“Understanding the mechanism by which periplasmic proteins trap glucose to insert it into the cells opens the possibility of using these molecules as biosensors”, explained Dr Millet. Thanks to these, glucose concentration could be measured in fluids other than blood, for example urine. This would make the process easier and would provide more reliable data than the traditional glucose concentration measurement methods in the blood of diabetes patients.

The techniques currently used can only give an approximate measurement of blood glucose concentration, as there are other substances that hide it. Any advance, therefore, in the search for new diagnosis methods will improve the control of the disease.


Further Information

Join For Free

Access to this exclusive content is for Technology Networks Premium members only.

Join Technology Networks Premium for free access to:

  • Exclusive articles
  • Presentations from international conferences
  • Over 3,300+ scientific posters on ePosters
  • More Than 4,900+ scientific videos on LabTube
  • 35 community eNewsletters


Sign In



Forgotten your details? Click Here
If you are not a member you can join here

*Please note: By logging into TechnologyNetworks.com you agree to accept the use of cookies. To find out more about the cookies we use and how to delete them, see our privacy policy.


Scientific News
Breakthrough Flu Vaccine Inhibited by Pre-existing Antibodies
Universal truths – how existing antibodies are sabotaging the most promising new human flu vaccines.
Gene Therapy for Metabolic Liver Diseases
Researchers have tested gene therapy in pigs from hereditary tyrosinemia type 1, with corrected liver cells being transplanted into the diseased liver.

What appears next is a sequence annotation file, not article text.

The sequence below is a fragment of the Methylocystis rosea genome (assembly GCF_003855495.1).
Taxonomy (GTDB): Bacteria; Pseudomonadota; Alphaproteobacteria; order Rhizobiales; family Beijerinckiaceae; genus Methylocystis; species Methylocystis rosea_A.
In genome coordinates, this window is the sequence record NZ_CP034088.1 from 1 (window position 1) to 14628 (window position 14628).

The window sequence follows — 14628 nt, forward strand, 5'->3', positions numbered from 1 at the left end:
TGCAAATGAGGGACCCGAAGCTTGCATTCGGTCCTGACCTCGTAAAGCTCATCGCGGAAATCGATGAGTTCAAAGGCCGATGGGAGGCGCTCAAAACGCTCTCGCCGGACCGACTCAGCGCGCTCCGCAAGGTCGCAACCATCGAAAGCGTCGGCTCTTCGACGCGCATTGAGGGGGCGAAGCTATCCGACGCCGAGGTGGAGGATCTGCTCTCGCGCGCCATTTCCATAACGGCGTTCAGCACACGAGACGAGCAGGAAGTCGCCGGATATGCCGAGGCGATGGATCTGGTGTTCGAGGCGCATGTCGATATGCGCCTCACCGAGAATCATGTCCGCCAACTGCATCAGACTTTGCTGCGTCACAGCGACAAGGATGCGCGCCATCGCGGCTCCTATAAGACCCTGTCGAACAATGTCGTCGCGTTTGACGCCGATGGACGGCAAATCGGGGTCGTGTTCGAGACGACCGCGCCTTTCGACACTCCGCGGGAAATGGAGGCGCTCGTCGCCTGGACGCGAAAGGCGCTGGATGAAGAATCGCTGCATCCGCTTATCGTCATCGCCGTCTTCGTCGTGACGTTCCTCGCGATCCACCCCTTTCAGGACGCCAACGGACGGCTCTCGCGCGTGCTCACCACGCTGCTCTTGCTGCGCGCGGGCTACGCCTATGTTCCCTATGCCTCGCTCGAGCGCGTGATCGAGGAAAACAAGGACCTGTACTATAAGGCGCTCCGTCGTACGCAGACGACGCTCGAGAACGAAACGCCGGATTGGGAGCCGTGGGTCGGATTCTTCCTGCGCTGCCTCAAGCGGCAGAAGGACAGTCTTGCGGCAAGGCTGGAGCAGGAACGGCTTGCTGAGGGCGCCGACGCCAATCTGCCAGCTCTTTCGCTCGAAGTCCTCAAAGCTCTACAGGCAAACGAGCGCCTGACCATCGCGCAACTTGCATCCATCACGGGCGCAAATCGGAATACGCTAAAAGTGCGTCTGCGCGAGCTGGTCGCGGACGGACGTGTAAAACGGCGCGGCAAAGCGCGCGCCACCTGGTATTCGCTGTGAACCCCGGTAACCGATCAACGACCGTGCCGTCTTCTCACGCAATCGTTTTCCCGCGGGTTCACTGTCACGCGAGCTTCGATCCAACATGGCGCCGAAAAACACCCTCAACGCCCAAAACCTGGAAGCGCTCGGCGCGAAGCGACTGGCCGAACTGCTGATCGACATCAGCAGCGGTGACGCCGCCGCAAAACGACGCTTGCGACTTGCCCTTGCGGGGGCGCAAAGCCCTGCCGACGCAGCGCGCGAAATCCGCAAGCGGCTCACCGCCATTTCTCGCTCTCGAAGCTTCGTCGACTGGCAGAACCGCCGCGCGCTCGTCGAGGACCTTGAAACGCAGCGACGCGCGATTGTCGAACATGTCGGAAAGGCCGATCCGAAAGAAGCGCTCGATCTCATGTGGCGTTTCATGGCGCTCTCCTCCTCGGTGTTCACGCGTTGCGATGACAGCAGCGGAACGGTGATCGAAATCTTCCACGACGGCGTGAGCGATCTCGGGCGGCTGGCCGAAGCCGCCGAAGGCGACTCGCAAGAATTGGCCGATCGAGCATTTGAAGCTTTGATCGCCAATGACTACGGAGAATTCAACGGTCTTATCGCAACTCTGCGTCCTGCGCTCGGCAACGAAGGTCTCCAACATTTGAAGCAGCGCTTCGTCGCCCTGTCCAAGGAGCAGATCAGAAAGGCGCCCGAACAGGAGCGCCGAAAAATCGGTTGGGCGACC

Zika Vaccine Candidates Show Promise
Two experimental vaccines have shown promise against a major viral strain responsible for the Brazilian Zika outbreak.
New Medication Shows Promise Against Liver Fibrosis in Animal Studies
Liver fibrosis is a gradual scarring of the liver that puts people at risk for progressive liver disease and liver failure.
Raw Eggs Deemed Safe to Eat
A report published today by the Advisory Committee on the Microbiological Safety of Food (ACMSF) into egg safety has shown a major reduction in the risk from salmonella in UK eggs.
Monitoring TTX Toxin in Shellfish
In a number of small studies, mussels and oysters from the eastern and northern part of the Oosterschelde in Holland were found to contain tetrodotoxin (TTX).
Gene Terapy for Muscle Wasting Developed
New gene therapy could save millions of people suffering from muscle wasting disease.
NIH Begins Yellow Fever Vaccine Trial
NIH has initiated an early-stage clinical trial of a vaccine to protect against yellow fever.
Gene-Editing 'Toolbox' Targets Multiple Genes Simultaneously
Researchers have designed a system that modifies, or edits, multiple genes in a genome at once while minimising unintentional effects.
Detecting Alzheimer's with Smell Test
Odour identification test may offer low-cost alternative for predicting cognitive decline and detecting early-stage Alzheimer’s disease.
Scroll Up
Scroll Down
Skyscraper Banner

Skyscraper Banner
Go to LabTube
Go to eposters
 
Access to the latest scientific news
Exclusive articles
Upload and share your posters on ePosters
Latest presentations and webinars
View a library of 1,800+ scientific and medical posters
3,300+ scientific and medical posters
A library of 2,500+ scientific videos on LabTube
4,900+ scientific videos
Close
Premium CrownJOIN TECHNOLOGY NETWORKS PREMIUM FOR FREE!